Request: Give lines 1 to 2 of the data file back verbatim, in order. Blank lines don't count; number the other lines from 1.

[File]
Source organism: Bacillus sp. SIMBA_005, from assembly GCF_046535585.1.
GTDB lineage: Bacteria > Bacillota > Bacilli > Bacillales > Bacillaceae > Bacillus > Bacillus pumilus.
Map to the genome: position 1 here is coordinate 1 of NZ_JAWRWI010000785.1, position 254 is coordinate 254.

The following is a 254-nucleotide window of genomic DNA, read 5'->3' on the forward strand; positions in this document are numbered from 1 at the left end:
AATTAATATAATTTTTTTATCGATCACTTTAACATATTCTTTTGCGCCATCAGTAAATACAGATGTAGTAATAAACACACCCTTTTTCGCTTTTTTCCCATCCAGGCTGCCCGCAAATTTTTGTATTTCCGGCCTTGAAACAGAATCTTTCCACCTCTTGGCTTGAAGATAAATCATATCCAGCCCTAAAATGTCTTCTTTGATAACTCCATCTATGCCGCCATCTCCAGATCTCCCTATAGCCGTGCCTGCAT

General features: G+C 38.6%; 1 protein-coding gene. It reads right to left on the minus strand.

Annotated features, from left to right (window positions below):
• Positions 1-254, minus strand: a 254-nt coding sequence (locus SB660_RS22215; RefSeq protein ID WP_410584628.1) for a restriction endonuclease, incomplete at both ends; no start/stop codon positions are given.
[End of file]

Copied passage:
Source organism: Bacillus sp. SIMBA_005, from assembly GCF_046535585.1.
GTDB lineage: Bacteria > Bacillota > Bacilli > Bacillales > Bacillaceae > Bacillus > Bacillus pumilus.